The Outer Space Treaty, signed in 1967, contains language that could thwart colonization on the Moon, writes Maya Cohen, an associate at Balestriere Fariello with a background in international law, in the Above the Law blog. Article II states that “outer space, including the moon and other celestial bodies, is not subject to national appropriation by claim of sovereignty, by means of use or occupation, or by any other means.”
The language is not not entirely clear. Writes Cohen:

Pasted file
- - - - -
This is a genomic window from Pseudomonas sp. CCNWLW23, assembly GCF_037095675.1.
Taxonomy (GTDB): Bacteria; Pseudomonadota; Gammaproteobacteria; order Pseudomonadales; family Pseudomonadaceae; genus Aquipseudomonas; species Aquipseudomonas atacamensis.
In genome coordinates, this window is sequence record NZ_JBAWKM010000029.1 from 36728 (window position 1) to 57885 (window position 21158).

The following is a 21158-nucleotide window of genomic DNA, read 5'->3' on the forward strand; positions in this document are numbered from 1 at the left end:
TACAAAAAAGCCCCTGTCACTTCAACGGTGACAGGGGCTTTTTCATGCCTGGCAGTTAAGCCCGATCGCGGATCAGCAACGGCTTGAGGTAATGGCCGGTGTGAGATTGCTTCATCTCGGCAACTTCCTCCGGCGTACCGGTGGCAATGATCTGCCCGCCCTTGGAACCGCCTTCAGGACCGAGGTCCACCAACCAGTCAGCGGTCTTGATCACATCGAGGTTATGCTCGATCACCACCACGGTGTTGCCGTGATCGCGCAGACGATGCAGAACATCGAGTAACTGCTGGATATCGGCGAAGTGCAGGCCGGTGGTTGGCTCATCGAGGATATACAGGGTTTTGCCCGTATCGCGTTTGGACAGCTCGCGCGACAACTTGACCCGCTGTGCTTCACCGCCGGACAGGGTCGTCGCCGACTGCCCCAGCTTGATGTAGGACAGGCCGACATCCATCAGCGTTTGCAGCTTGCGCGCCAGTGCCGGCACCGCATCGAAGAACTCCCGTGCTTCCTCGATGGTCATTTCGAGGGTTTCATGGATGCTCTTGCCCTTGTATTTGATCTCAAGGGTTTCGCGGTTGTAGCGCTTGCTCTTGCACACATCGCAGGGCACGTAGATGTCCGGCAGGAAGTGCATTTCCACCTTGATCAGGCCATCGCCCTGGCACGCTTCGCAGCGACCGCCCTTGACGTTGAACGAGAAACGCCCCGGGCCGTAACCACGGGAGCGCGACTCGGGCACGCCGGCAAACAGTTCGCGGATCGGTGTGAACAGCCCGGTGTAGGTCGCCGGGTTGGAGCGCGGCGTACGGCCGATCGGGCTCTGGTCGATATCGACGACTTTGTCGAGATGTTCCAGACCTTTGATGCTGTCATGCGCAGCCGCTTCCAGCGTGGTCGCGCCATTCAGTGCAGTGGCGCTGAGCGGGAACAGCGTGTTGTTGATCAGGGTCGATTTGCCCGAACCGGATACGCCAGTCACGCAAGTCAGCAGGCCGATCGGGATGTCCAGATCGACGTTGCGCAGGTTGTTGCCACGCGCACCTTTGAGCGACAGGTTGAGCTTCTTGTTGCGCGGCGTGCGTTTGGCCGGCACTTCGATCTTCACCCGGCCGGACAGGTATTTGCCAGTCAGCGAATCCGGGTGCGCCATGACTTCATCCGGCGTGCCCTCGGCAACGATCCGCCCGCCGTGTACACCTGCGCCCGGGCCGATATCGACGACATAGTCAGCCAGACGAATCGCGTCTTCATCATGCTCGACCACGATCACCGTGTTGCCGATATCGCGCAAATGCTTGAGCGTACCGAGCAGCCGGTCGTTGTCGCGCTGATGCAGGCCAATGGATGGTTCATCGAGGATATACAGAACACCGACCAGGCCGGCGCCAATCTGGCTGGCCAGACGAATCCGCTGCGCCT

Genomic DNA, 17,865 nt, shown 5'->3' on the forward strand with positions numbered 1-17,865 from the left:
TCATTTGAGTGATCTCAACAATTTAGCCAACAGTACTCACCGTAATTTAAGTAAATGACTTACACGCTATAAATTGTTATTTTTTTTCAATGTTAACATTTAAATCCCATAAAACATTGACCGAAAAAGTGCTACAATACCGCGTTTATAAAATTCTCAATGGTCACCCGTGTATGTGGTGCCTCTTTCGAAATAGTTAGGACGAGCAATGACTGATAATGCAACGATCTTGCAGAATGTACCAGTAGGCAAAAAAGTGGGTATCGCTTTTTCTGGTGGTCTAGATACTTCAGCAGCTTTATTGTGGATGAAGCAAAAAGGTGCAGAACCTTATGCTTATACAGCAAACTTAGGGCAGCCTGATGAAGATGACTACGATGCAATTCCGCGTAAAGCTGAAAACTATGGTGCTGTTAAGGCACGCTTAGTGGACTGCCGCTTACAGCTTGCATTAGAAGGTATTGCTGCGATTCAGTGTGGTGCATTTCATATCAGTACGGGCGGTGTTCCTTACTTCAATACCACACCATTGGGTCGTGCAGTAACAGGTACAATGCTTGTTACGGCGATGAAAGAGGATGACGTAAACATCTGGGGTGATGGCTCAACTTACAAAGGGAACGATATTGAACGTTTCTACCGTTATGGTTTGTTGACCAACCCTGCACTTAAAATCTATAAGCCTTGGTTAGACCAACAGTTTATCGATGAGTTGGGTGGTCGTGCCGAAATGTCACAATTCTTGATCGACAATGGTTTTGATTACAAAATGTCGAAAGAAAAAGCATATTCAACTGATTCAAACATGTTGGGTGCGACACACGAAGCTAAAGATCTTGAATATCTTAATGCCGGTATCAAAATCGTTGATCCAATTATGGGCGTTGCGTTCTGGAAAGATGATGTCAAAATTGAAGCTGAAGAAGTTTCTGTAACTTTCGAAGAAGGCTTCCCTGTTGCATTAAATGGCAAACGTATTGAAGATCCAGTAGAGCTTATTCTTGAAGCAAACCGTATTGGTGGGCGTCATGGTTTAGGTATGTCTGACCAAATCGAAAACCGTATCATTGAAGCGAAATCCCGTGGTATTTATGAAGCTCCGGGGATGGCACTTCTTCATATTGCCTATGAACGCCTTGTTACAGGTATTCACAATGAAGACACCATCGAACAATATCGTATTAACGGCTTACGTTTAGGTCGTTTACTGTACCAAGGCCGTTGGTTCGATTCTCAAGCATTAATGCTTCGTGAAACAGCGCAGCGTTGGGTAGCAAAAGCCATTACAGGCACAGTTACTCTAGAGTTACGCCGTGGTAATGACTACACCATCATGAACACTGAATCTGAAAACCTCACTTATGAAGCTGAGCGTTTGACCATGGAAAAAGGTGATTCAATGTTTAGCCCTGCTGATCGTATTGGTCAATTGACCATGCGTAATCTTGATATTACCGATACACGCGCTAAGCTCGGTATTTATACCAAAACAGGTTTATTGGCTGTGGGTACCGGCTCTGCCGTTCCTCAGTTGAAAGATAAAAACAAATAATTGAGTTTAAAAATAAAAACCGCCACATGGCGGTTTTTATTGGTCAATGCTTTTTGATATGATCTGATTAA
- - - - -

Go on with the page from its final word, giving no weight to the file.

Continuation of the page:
What does “national appropriation” in the context of the moon mean? Does national appropriation apply to individuals and companies occupying parts of the moon or only to a nation claiming territory in space? Does appropriation by a company or an individual moving to the moon constitute national appropriation?
Based on commercial space industry practice, she suggests, the answer is no. It can be argued that private companies have been claiming territory in space for commercial satellites, with no objection from the international community. The legal question may not be settled definitively, however, until someone attempts to live or build on the Moon.